# evaluating norm of sum of roots of unity

let $l_1,...,l_n$ be roots of unity. I want to prove that the norm(the product of all conjugates)of $a=l_1+...+l_n$ is not greater than $n$, not smaller than $-n$. how can I do to prove this?

• Have you tried to calculated a conjugate of $a$ under a field automorphism? In which field are you working? – BIS HD Oct 17 '13 at 8:41
• let l_i^(n_i)=1,and n be least common multiple of n_i.then the problem is to prove that the integer ring of Q(¥zeta_n) is Z(¥zeta_n)... – Yuma Oct 17 '13 at 9:02
• For a proof of your assertion, I refer to [Washington: Cyclotomic Fields], Theorem 2.6. – BIS HD Oct 17 '13 at 9:18
• If $n=2$ and $l_1=l_2=\omega$ is a primitive third root of unity, then the norm of $a=2\omega$ is $4>2$. So it seems the assertion is false, or am I missing something? – ladisch Oct 17 '13 at 11:46

We know that $l_k = e^{(\frac{2\pi i (k-1)}{n})}$, for $k=1,...n$. Then: $$a = \sum_{k=1}^n e^{(\frac{2\pi i (k-1)}{n})}$$ We can evaluate the norm of $a$ and use the triangular inequality: $$|a| = \left|\sum_{k=1}^n e^{(\frac{2\pi i (k-1)}{n})}\right| \leq \sum_{k=1}^n \left|e^{(\frac{2\pi i (k-1)}{n})}\right| = \sum_{k=1}^n 1 = n$$ Then $|a| \leq n$. Anyway, the norm is always a positive (or null) number, so it is always satisfied that it is not smaller than $-n$.

• is the absolute value of a same to algebraic norm of a? – Yuma Oct 17 '13 at 8:56
• yes, by definition $|a|^2 = aa^*$, where $a^*$ is the coniugate of $a$ – the_candyman Oct 17 '13 at 9:01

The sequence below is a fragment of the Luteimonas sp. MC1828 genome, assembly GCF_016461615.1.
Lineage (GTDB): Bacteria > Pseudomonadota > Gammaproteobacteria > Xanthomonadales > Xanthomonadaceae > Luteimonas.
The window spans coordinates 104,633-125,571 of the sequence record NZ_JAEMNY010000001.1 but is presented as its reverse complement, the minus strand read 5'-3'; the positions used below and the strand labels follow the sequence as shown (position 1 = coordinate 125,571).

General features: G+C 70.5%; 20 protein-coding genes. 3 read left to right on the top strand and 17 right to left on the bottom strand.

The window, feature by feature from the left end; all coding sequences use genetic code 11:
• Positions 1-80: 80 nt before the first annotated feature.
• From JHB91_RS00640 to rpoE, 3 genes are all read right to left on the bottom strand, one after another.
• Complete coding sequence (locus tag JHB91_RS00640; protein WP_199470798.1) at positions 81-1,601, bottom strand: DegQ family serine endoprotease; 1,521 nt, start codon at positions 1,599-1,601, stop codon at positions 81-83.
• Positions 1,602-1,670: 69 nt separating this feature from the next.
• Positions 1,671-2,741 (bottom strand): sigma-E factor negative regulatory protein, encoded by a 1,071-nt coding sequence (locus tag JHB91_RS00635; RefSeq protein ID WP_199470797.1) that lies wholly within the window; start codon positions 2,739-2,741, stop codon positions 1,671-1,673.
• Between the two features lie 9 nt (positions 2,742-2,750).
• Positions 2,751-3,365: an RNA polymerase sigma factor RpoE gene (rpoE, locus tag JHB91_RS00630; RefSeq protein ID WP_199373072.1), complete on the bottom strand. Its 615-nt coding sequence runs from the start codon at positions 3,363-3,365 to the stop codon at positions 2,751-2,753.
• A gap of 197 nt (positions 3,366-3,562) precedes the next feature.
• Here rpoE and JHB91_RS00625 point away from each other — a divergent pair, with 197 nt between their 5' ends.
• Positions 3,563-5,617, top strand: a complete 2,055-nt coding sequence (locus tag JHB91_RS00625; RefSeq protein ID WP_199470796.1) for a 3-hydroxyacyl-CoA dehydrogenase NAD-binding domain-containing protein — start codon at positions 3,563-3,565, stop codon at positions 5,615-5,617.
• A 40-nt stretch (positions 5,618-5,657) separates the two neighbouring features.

• but, I think that "conjugate" is "algebraic" conjugate. – Yuma Oct 17 '13 at 9:07
• the_candyman answered your question if you're working in an algebraic closure of $\mathbb{Q}$, for example $\mathbb{C}$. For an arbitrary field (e.g. $\mathbb{Q}$) the roots of unity are not necessarily elements of that field, so your question just makes sense in a field extension containing $\mathbb{Q[\zeta_1,\dots,\zeta_n]}$ but in this case the algebraic and analytic conjugates are the same. – BIS HD Oct 17 '13 at 9:14
• I think OP is asking about the field norm $N(a)=\prod_{\sigma}a^{\sigma}$, where $\sigma$ runs over all field automorphisms of $\mathbb{Q}(a)$. – ladisch Oct 17 '13 at 11:32

You can use the triangle inequality for that, i.e. $|a+b|\leq |a| + |b|$, then the result follows immediately by induction. (BTW: That the norm is larger $-n$ should be obvious, since a norm is always non-negative).

• when i want to try |a|(absolute value) <= n ,this problem is easy, but i want to know the algebraic norm of a.both is the same? – Yuma Oct 17 '13 at 8:58

I don't know why you might think the field norm would be at most $n$ in absolute value. For example, if $x=e^{2\pi i/11}$ then I calculate that the norm from ${\bf Q}(x)$ to $\bf Q$ of $x+x^2+x^4$ is 23.